Inside Mobile Apps

Tracking the convergence of mobile apps, social platforms and virtual goods.

Monday, June 11

Tuesday, June 12

Wednesday, June 13

Thursday, June 14

Friday, June 15

Saturday, June 16

Inside Social Games

Covering all the latest developments at the intersection of games and social platforms.

Monday, June 11

Tuesday, June 12

Wednesday, June 13

Thursday, June 14

Friday, June 15

Saturday, June 16

Sunday, June 17

Inside Facebook

Tracking Facebook and the Facebook platform for developers and marketers.

Monday, June 11

Tuesday, June 12

Wednesday, June 13

Thursday, June 14

Friday, June 15

Saturday, June 16

Facebook stock above $30, denial of IPO fraud, alliance against ad scams and more on this week’s news roundup

Facebook shares are back above $30 for the first time since May, closing today at $30.01 — up 6 percent from Thursday.

Earlier today Facebook filed a motion to consolidate the 40-plus class-action lawsuits against the company following its initial public offering. The filing claims the company did nothing wrong in the weeks leading up to the IPO and suggested that Nasdaq’s technical issues on the first day of trading “created market uncertainty and caused investor losses.” Earlier this week, a Texas court rejected a petition seeking documents and oral dispositions from top Facebook executives to determine if the company defrauded investors.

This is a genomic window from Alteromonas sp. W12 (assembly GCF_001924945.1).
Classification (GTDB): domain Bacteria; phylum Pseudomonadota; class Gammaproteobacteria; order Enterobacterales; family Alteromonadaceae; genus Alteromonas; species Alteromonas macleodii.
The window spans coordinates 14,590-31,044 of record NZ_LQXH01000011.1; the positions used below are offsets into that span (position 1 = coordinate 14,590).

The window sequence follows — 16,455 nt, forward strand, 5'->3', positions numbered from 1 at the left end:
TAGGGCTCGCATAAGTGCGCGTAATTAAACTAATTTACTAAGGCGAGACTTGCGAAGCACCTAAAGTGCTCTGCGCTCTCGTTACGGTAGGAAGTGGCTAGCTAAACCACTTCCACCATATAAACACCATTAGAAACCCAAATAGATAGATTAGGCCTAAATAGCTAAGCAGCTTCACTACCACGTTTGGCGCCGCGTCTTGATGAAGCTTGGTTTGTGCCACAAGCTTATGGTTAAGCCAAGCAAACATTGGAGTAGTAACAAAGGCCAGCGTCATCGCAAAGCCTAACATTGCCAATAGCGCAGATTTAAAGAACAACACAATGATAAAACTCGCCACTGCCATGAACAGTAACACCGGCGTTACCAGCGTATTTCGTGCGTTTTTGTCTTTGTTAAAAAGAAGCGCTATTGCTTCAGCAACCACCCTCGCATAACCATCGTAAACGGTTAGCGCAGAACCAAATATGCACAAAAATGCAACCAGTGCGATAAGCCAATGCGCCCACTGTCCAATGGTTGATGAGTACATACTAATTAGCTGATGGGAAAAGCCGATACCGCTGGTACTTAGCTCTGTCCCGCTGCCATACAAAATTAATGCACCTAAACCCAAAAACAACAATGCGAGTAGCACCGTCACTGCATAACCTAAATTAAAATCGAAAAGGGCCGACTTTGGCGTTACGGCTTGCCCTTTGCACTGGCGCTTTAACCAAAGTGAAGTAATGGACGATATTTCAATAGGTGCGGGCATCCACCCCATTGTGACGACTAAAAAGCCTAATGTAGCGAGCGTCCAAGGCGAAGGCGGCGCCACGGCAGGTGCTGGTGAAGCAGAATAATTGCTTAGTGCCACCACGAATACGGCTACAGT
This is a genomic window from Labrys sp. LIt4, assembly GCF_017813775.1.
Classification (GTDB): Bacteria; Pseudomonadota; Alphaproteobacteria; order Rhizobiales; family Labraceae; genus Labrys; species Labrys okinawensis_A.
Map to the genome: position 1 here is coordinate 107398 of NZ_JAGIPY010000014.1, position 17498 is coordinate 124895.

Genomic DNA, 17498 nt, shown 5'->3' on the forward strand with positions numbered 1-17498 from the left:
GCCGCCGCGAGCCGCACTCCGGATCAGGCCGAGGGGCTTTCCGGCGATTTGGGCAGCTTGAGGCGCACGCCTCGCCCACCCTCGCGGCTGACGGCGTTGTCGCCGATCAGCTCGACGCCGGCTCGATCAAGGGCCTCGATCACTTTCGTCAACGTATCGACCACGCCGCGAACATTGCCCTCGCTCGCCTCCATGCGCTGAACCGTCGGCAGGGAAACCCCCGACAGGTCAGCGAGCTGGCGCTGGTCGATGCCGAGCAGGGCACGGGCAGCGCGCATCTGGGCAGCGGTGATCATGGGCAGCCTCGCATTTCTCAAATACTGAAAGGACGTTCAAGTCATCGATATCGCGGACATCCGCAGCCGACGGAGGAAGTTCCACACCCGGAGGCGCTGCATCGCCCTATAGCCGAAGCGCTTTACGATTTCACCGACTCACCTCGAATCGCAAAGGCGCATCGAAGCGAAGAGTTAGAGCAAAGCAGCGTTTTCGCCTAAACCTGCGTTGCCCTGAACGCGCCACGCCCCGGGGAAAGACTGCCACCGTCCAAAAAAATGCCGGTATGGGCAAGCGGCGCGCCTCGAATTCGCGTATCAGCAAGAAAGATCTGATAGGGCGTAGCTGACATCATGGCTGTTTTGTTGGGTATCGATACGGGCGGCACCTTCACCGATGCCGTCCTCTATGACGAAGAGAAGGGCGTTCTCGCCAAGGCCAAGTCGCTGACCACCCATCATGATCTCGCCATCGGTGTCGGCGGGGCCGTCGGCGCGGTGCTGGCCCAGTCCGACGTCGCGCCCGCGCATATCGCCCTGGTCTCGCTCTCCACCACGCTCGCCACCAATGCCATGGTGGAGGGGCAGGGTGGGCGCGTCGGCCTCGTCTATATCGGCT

It’s unclear whether the post-market-close announcement that CTO Bret Taylor would leave the company will affect the company’s stock price on Monday. Shares were down slightly in after-hours trading.

In other Facebook-related news this week:

Facebook joins alliance to fight ‘bad ads’ — Facebook joined Google, Twitter and AOL in an alliance this week against ads that deliver malware, direct users to scams or try to sell counterfeit goods. The alliance will develop industry policy recommendations and best practices, as well as share information about “bad actors” who might try to advertise on a new network after being shut down by another.

App Center now available on iPad — The Facebook App Center is now available to some iPad users as part of the social network’s gradual rollout of the new dashboard. The App Center is available on the web and mobile devices to help users discover new Facebook-integrated applications.